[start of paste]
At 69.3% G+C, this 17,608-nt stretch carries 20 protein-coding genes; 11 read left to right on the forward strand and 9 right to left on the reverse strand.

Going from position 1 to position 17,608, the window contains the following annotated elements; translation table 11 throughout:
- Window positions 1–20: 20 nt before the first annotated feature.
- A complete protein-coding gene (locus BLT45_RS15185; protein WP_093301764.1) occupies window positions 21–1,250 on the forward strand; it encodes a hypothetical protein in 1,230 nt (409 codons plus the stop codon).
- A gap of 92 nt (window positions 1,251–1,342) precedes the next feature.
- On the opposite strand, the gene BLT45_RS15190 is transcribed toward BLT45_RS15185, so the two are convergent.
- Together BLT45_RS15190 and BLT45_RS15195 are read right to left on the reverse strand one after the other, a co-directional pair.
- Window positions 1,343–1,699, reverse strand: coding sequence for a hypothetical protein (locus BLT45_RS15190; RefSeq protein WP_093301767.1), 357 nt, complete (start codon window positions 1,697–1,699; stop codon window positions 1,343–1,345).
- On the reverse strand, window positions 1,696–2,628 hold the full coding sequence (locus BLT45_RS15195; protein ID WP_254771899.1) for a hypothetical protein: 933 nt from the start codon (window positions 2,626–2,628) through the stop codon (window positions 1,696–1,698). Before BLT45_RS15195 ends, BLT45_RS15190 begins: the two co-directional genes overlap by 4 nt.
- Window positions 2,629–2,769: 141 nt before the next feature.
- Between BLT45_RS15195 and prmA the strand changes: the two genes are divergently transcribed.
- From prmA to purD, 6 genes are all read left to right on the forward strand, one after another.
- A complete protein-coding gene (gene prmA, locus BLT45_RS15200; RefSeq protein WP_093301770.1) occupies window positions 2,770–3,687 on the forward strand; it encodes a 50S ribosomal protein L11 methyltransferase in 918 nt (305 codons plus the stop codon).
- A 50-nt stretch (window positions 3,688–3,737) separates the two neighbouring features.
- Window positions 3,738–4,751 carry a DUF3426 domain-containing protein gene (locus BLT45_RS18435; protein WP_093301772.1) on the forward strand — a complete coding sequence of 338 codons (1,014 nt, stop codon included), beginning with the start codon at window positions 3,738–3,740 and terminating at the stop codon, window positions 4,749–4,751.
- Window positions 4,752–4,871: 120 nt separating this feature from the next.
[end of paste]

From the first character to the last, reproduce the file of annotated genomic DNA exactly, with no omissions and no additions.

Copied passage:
At 69.3% G+C, this 17,608-nt stretch carries 20 protein-coding genes; 11 read left to right on the forward strand and 9 right to left on the reverse strand.

Going from position 1 to position 17,608, the window contains the following annotated elements; translation table 11 throughout:
- Window positions 1–20: 20 nt before the first annotated feature.
- A complete protein-coding gene (locus BLT45_RS15185; protein WP_093301764.1) occupies window positions 21–1,250 on the forward strand; it encodes a hypothetical protein in 1,230 nt (409 codons plus the stop codon).
- A gap of 92 nt (window positions 1,251–1,342) precedes the next feature.
- On the opposite strand, the gene BLT45_RS15190 is transcribed toward BLT45_RS15185, so the two are convergent.
- Together BLT45_RS15190 and BLT45_RS15195 are read right to left on the reverse strand one after the other, a co-directional pair.
- Window positions 1,343–1,699, reverse strand: coding sequence for a hypothetical protein (locus BLT45_RS15190; RefSeq protein WP_093301767.1), 357 nt, complete (start codon window positions 1,697–1,699; stop codon window positions 1,343–1,345).
- On the reverse strand, window positions 1,696–2,628 hold the full coding sequence (locus BLT45_RS15195; protein ID WP_254771899.1) for a hypothetical protein: 933 nt from the start codon (window positions 2,626–2,628) through the stop codon (window positions 1,696–1,698). Before BLT45_RS15195 ends, BLT45_RS15190 begins: the two co-directional genes overlap by 4 nt.
- Window positions 2,629–2,769: 141 nt before the next feature.
- Between BLT45_RS15195 and prmA the strand changes: the two genes are divergently transcribed.
- From prmA to purD, 6 genes are all read left to right on the forward strand, one after another.
- A complete protein-coding gene (gene prmA, locus BLT45_RS15200; RefSeq protein WP_093301770.1) occupies window positions 2,770–3,687 on the forward strand; it encodes a 50S ribosomal protein L11 methyltransferase in 918 nt (305 codons plus the stop codon).
- A 50-nt stretch (window positions 3,688–3,737) separates the two neighbouring features.
- Window positions 3,738–4,751 carry a DUF3426 domain-containing protein gene (locus BLT45_RS18435; protein WP_093301772.1) on the forward strand — a complete coding sequence of 338 codons (1,014 nt, stop codon included), beginning with the start codon at window positions 3,738–3,740 and terminating at the stop codon, window positions 4,749–4,751.
- Window positions 4,752–4,871: 120 nt separating this feature from the next.